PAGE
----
In the following screenshot you can clearly see that traffic is being denied to the public network, and allowed to the global-trusted-domains network set. If a default-deny policy is in place isolating the cluster for egress, but another policy is allowing traffic to trusted domains that are listed in the global-trusted-domains network set, the dynamic service and threat graph lets you visually confirm if the network traffic is expected. The denied flows (red lines) will be simulated egress flows testing network policies.

Service Graph


Kibana is incredibly powerful if you create purpose-built egress traffic dashboards. If you used Kibana when identifying egress traffic in the early step of authoring DNS policies, you can use the same visualizations to validate and monitor egress network traffic.

We have a video series that includes an overview into using flow logs for observability and troubleshooting.

You can create custom visualizations that make it easy to identify the destination of egress traffic, what the action is, and what the source of egress traffic is. You can also include policy information to show which policies are allowing or denying egress traffic from your cluster.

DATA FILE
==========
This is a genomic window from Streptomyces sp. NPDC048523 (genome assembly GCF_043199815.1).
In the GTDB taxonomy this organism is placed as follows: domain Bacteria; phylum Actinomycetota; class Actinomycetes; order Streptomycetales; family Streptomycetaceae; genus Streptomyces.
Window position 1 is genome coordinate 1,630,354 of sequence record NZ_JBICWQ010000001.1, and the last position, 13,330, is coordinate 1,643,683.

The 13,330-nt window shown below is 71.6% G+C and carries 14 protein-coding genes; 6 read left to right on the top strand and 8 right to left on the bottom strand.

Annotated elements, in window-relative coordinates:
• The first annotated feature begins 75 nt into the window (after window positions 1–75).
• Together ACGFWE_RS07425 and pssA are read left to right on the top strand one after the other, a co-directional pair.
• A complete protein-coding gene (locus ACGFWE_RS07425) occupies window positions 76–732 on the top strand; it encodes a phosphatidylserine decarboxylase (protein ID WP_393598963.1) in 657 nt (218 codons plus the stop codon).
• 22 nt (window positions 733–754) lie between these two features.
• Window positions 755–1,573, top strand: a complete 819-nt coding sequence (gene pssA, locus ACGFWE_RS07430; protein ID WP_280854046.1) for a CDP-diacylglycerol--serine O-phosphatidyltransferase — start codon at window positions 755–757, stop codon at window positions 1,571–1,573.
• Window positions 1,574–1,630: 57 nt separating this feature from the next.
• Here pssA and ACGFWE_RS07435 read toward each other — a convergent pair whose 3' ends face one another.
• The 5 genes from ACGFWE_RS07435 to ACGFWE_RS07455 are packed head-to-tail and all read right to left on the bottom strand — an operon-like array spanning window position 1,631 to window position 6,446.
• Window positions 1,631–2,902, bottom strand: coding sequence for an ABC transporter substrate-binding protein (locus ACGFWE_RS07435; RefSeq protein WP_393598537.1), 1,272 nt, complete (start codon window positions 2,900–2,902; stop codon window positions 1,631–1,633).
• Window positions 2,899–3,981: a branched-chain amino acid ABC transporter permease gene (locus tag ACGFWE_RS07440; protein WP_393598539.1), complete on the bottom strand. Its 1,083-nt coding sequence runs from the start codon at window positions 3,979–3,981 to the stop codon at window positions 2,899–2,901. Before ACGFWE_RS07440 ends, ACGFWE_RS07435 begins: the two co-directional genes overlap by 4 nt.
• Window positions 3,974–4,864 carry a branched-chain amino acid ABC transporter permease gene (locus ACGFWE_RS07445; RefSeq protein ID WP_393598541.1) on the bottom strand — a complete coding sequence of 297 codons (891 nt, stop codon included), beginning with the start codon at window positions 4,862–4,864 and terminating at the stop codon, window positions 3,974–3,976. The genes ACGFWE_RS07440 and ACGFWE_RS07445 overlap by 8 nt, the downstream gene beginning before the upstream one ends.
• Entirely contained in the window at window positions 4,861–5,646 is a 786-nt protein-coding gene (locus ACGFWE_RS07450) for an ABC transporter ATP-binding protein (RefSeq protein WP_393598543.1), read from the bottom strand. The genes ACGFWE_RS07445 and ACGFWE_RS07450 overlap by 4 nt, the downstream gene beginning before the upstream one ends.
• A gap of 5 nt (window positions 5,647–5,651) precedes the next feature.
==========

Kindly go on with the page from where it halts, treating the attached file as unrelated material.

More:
The dashboard below shows a few visualizations. The bar graph shows the number of requests to unique external domains, broken down by source. The table shows all egress traffic from specific namespaces and includes egress traffic that remains within the cluster (east-west) as well as traffic leaving the cluster (north-south). The pie chart breaks down traffic by action, and splits the records by source workload and then destination domain.

Egress access dashboard

Read the logs

Calico supports a log action for its network policies, which will be useful for Calico Open Source. Calico Enterprise and Calico Cloud can collect a wide range of logs that can be used to investigate flows and validate policies. You can watch an introduction to the flow log dashboard here or view the flow, DNS, and HTTP logs through the dynamic service and threat graph.